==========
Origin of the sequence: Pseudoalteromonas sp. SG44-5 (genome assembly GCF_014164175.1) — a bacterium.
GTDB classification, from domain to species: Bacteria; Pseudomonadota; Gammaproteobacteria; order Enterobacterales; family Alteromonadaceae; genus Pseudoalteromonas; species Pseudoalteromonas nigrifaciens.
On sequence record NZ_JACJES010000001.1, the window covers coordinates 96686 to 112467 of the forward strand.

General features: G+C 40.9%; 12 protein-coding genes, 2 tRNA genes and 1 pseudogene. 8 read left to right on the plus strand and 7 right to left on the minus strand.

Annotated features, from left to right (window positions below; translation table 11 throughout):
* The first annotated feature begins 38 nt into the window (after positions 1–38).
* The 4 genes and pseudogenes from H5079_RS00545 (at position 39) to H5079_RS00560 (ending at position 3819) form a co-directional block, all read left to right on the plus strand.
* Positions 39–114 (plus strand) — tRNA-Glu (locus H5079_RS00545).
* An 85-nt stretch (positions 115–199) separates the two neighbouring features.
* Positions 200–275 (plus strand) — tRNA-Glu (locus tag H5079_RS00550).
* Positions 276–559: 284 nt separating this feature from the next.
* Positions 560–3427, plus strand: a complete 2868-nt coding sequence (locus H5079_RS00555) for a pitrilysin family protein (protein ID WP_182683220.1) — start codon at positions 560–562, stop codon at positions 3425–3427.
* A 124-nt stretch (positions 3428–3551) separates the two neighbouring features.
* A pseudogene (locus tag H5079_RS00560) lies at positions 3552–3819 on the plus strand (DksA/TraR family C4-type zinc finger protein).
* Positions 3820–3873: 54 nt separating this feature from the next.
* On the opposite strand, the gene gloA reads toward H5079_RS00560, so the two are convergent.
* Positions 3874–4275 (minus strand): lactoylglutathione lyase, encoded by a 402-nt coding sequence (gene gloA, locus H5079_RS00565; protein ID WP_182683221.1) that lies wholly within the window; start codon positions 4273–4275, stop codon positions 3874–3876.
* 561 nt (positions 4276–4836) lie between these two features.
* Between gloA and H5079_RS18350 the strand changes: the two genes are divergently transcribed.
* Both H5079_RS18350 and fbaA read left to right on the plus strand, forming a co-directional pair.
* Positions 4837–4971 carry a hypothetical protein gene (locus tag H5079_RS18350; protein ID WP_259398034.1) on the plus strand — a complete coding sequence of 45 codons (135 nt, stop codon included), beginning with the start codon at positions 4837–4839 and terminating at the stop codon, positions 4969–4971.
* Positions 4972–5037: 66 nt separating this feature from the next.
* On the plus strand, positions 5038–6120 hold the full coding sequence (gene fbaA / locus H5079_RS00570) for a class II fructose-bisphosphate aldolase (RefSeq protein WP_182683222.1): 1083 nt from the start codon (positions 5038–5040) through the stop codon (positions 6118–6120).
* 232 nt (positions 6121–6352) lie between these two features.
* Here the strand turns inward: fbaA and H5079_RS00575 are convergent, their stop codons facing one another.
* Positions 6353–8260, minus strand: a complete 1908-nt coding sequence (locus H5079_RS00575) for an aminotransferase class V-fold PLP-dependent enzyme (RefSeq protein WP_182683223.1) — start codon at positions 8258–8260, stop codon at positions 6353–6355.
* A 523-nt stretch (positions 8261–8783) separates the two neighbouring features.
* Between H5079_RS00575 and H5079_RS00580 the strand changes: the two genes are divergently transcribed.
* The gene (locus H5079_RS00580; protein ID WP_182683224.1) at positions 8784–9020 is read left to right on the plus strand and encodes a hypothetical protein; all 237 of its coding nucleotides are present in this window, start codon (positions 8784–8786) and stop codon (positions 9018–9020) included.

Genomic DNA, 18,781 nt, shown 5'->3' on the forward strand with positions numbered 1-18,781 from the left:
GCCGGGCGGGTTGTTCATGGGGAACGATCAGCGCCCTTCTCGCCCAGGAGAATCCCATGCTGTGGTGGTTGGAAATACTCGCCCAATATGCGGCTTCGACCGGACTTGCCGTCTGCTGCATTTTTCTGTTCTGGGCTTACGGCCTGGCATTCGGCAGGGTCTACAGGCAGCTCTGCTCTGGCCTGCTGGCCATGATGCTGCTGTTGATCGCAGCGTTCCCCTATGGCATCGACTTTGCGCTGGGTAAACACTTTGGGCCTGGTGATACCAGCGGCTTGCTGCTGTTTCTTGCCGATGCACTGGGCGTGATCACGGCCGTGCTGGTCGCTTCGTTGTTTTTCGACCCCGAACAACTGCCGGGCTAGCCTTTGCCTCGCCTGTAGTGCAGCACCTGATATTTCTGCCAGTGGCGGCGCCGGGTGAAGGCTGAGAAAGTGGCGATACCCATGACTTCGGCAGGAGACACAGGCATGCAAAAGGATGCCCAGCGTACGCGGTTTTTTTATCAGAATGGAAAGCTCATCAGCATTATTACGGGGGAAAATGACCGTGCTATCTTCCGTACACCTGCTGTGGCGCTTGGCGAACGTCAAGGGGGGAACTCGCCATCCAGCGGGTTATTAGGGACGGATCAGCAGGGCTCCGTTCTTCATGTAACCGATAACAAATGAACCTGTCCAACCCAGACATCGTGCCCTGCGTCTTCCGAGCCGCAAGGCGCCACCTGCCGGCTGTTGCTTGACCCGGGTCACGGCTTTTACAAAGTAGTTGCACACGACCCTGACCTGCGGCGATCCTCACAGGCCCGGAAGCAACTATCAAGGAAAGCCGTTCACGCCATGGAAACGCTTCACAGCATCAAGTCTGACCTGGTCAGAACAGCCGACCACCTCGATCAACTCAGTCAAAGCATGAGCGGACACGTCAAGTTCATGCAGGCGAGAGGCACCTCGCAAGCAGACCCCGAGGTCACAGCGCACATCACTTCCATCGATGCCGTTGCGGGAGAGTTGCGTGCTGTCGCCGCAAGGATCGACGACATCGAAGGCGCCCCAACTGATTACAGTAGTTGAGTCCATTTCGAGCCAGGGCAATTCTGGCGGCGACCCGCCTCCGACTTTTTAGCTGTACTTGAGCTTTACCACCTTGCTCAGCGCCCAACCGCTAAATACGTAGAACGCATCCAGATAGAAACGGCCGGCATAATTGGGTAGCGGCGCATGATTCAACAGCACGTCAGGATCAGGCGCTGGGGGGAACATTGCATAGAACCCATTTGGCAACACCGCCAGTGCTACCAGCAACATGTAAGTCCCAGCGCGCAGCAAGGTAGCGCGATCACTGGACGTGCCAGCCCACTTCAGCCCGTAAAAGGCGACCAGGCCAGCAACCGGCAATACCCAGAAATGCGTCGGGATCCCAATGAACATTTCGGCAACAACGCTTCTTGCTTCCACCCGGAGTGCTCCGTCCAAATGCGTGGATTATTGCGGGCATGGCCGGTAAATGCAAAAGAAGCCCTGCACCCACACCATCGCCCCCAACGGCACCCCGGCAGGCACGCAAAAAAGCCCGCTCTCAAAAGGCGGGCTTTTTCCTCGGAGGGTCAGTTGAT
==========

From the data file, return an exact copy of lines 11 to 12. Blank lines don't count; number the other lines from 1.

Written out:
* Positions 276–559: 284 nt separating this feature from the next.
* Positions 560–3427, plus strand: a complete 2868-nt coding sequence (locus H5079_RS00555) for a pitrilysin family protein (protein ID WP_182683220.1) — start codon at positions 560–562, stop codon at positions 3425–3427.